Notwithstanding Pakistan's two-year-old military campaign in the tribal regions with over 5,000 military men dead, America remains unsatisfied. The US Congress has imposed restrictions on the release of hundreds of millions of dollars in reimbursements due to Pakistan out of the Coalition Support Fund unless the administration certifies fulfilling certain conditions.

The US wants Dr Shakil Afridi, a traitor under Pakistan law, who helped track Osama bin Laden through a fake vaccination campaign, released from detention. And ominously for Pakistan's security, the Congress wants Pakistan to discontinue its long-range missile programme and stop producing tactical weapons.

Fearful of an ever-increasing Indian arms buildup and US courting India, Pakistan cannot accept such a restriction on its weapon-development programme.

For the Taleban the equation is simple. They consider the government installed by America in Kabul as illegitimate. They want all foreign forces out and to settle their affairs among the Afghans themselves.

The Kabul regime's dilemma is that in spite of the billions poured in, it is unable to sustain itself without American military support. Its interests are therefore dependent upon foreign military presence.

Pakistan-US relations have been on a roller-coaster ride since the independence of Pakistan. With the US obsessively centred on India, Pakistan has always been at the US' beck and call, mistakenly hoping that the superpower will provide security against its neighbouring nemesis - a belief first shaken when US provided military supplies to India against China in 1962.

To Pakistan's dismay, the US continues to woo India, keeping relations with Pakistan transient and almost entirely security-based. Both sides have made assumptions that did not turn into reality.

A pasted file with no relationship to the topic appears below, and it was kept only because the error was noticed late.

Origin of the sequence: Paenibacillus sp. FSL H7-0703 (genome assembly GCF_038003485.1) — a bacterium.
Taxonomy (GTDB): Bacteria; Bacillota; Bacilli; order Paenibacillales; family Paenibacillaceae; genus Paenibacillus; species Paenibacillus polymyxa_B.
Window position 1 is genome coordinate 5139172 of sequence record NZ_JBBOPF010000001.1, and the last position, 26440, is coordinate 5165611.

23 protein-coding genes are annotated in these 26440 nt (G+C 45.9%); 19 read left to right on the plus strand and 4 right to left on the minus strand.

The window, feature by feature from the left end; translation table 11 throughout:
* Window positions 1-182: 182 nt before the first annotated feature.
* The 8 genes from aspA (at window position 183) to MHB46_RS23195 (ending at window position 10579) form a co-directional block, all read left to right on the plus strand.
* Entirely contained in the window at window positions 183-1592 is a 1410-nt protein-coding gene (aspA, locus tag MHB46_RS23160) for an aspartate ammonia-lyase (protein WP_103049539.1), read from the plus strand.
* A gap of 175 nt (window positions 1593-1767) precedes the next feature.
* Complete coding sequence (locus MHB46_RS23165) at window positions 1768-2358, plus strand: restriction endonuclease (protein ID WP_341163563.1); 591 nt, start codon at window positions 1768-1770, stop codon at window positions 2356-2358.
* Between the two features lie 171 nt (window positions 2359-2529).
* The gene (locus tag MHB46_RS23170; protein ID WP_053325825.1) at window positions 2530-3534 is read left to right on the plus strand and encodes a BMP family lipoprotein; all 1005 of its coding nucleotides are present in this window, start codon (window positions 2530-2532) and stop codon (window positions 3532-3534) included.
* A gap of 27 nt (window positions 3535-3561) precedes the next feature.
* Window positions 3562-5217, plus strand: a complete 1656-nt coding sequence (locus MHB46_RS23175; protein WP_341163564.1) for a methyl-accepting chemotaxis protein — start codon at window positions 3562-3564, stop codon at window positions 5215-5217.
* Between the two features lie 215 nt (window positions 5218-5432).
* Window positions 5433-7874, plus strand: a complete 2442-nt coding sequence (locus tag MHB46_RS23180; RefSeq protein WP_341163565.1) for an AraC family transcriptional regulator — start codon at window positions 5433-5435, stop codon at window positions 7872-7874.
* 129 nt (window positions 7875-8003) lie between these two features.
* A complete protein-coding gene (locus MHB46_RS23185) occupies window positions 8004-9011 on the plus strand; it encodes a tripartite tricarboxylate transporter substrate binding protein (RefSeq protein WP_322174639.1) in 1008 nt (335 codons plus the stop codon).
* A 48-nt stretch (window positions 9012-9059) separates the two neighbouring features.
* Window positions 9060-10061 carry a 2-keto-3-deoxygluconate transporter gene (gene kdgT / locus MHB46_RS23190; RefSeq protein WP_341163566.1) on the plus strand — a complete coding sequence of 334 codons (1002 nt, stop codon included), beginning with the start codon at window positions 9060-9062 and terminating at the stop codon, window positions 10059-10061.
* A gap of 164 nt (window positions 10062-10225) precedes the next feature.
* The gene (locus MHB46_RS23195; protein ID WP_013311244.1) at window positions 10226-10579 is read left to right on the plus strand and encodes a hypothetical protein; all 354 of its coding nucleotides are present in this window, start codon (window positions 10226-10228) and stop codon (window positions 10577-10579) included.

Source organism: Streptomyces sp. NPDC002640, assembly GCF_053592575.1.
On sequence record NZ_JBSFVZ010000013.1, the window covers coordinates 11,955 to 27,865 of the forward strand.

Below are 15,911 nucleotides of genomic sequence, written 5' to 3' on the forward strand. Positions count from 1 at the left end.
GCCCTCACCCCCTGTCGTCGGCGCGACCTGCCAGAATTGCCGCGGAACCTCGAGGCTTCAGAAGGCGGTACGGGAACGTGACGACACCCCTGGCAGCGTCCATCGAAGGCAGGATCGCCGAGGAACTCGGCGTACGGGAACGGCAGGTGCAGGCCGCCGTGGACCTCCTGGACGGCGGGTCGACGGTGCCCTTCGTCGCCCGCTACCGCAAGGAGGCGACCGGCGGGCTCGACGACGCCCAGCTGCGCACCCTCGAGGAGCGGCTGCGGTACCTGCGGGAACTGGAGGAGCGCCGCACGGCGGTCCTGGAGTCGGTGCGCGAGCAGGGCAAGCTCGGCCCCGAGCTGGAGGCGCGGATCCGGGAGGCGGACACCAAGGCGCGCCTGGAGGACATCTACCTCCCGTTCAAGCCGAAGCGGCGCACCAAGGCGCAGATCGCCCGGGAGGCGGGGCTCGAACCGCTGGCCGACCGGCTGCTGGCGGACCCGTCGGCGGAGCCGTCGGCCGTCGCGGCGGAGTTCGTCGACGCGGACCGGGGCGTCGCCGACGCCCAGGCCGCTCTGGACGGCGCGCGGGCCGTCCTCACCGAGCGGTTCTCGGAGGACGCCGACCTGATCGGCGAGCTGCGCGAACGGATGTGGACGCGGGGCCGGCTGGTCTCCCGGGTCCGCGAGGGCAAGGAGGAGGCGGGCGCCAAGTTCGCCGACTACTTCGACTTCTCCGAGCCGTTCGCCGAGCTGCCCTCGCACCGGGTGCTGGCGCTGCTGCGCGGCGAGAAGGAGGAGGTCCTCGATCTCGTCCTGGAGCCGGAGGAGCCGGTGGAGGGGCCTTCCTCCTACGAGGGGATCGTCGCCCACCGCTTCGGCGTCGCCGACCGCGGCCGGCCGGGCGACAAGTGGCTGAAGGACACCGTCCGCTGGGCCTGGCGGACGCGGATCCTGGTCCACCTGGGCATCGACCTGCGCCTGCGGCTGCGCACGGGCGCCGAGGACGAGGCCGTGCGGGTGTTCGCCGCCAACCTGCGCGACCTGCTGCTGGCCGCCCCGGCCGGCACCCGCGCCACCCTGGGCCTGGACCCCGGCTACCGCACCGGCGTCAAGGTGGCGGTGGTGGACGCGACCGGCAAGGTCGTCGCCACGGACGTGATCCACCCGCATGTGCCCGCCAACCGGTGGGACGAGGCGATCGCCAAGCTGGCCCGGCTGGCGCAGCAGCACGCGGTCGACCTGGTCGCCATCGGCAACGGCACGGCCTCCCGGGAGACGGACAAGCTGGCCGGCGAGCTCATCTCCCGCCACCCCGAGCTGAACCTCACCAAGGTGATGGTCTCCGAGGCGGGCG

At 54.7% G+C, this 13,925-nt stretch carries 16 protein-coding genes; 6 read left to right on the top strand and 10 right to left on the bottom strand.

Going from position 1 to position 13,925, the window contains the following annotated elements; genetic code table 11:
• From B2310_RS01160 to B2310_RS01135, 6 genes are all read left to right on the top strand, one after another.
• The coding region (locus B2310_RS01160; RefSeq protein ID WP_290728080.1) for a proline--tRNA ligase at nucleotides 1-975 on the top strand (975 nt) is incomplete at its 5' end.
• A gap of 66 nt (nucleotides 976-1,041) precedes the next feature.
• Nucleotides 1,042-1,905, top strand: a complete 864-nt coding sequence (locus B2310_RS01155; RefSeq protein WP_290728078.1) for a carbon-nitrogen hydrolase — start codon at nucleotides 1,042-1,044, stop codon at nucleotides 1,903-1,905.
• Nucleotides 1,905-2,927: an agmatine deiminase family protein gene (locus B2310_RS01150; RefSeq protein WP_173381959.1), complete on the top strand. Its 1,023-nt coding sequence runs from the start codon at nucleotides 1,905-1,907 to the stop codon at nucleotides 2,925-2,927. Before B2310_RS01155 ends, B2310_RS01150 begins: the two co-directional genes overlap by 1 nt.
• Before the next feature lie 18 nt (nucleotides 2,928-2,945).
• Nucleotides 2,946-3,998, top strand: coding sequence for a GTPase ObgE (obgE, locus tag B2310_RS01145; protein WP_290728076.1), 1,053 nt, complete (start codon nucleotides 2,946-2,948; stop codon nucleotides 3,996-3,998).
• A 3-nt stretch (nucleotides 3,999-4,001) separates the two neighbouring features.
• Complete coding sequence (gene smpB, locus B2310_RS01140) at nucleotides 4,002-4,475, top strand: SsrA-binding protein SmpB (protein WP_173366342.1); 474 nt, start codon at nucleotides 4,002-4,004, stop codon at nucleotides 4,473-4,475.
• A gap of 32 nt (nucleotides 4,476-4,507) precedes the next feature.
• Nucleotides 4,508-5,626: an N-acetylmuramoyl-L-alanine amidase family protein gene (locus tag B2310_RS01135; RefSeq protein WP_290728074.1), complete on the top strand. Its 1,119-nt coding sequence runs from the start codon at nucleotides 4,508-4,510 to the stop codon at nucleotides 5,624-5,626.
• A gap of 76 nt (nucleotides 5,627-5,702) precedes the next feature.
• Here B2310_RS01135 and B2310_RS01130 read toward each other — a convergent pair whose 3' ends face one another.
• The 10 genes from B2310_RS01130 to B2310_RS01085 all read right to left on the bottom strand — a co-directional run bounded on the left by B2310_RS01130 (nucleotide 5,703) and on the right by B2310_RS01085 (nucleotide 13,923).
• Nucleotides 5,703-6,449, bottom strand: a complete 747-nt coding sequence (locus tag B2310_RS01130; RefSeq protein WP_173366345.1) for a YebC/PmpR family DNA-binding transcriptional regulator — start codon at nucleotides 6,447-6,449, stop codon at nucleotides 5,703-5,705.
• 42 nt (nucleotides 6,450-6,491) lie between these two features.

The US expected straightforward services from Pakistan in return for financial support. US-Pakistan relations tend to be whenever the military is directly in charge in Islamabad. Much of Pakistan's current problems stem from its military rulers embracing US goals in Afghanistan.

But Pakistan was jettisoned every time the US purpose was fulfilled. From Pakistan's perspective the story of Pakistan-US relations is that of "American betrayals".

The public in Pakistan, and the leadership in private, remain deeply suspicious of US motives and believe that American protestations of friendship are hollow and that it is forcing Pakistan to support its objectives in Afghanistan. With a badly enfeebled economy, Pakistan is virtually a hostage to international moneylenders, where America has a huge leverage. The grudging relations will continue.

On Afghanistan, much still depends on how deftly Pakistan plays its cards and holds out till US withdrawal or the fall of the Kabul regime, whichever happens earlier.

• Sajjad Ashraf is an adjunct professor at the Lee Kuan Yew School of Public Policy, National University of Singapore. He was Pakistan's High Commissioner to Singapore from 2004-2008.

A version of this article appeared in the print edition of The Straits Times on June 01, 2016, with the headline 'Pakistan-US relations on the slide again'. Print Edition | Subscribe